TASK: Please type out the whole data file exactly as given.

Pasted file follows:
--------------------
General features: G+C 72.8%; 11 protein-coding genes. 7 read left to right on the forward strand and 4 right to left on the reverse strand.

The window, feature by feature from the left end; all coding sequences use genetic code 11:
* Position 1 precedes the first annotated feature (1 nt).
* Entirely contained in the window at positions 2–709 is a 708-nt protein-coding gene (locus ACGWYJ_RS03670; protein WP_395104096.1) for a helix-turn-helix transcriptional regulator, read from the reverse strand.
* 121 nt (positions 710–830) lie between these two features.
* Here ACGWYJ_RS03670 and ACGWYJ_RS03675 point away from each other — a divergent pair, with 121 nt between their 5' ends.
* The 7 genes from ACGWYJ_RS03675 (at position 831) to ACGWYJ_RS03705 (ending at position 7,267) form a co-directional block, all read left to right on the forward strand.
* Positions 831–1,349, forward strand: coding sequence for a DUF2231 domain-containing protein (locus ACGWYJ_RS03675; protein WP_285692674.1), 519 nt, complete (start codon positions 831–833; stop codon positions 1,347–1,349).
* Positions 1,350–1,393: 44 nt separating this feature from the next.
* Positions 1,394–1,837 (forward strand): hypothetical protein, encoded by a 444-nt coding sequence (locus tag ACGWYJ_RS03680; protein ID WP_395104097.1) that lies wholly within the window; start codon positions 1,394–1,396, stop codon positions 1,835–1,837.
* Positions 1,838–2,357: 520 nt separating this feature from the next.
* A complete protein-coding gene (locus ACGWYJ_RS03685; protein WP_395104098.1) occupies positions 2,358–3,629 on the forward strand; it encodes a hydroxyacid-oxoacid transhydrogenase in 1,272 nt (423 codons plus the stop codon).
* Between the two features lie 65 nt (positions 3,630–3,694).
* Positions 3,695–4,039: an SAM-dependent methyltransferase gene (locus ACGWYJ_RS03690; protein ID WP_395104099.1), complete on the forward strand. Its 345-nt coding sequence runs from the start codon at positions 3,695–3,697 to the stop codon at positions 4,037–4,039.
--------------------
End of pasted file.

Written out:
General features: G+C 72.8%; 11 protein-coding genes. 7 read left to right on the forward strand and 4 right to left on the reverse strand.

The window, feature by feature from the left end; all coding sequences use genetic code 11:
* Position 1 precedes the first annotated feature (1 nt).
* Entirely contained in the window at positions 2–709 is a 708-nt protein-coding gene (locus ACGWYJ_RS03670; protein WP_395104096.1) for a helix-turn-helix transcriptional regulator, read from the reverse strand.
* 121 nt (positions 710–830) lie between these two features.
* Here ACGWYJ_RS03670 and ACGWYJ_RS03675 point away from each other — a divergent pair, with 121 nt between their 5' ends.
* The 7 genes from ACGWYJ_RS03675 (at position 831) to ACGWYJ_RS03705 (ending at position 7,267) form a co-directional block, all read left to right on the forward strand.
* Positions 831–1,349, forward strand: coding sequence for a DUF2231 domain-containing protein (locus ACGWYJ_RS03675; protein WP_285692674.1), 519 nt, complete (start codon positions 831–833; stop codon positions 1,347–1,349).
* Positions 1,350–1,393: 44 nt separating this feature from the next.
* Positions 1,394–1,837 (forward strand): hypothetical protein, encoded by a 444-nt coding sequence (locus tag ACGWYJ_RS03680; protein ID WP_395104097.1) that lies wholly within the window; start codon positions 1,394–1,396, stop codon positions 1,835–1,837.
* Positions 1,838–2,357: 520 nt separating this feature from the next.
* A complete protein-coding gene (locus ACGWYJ_RS03685; protein WP_395104098.1) occupies positions 2,358–3,629 on the forward strand; it encodes a hydroxyacid-oxoacid transhydrogenase in 1,272 nt (423 codons plus the stop codon).
* Between the two features lie 65 nt (positions 3,630–3,694).
* Positions 3,695–4,039: an SAM-dependent methyltransferase gene (locus ACGWYJ_RS03690; protein ID WP_395104099.1), complete on the forward strand. Its 345-nt coding sequence runs from the start codon at positions 3,695–3,697 to the stop codon at positions 4,037–4,039.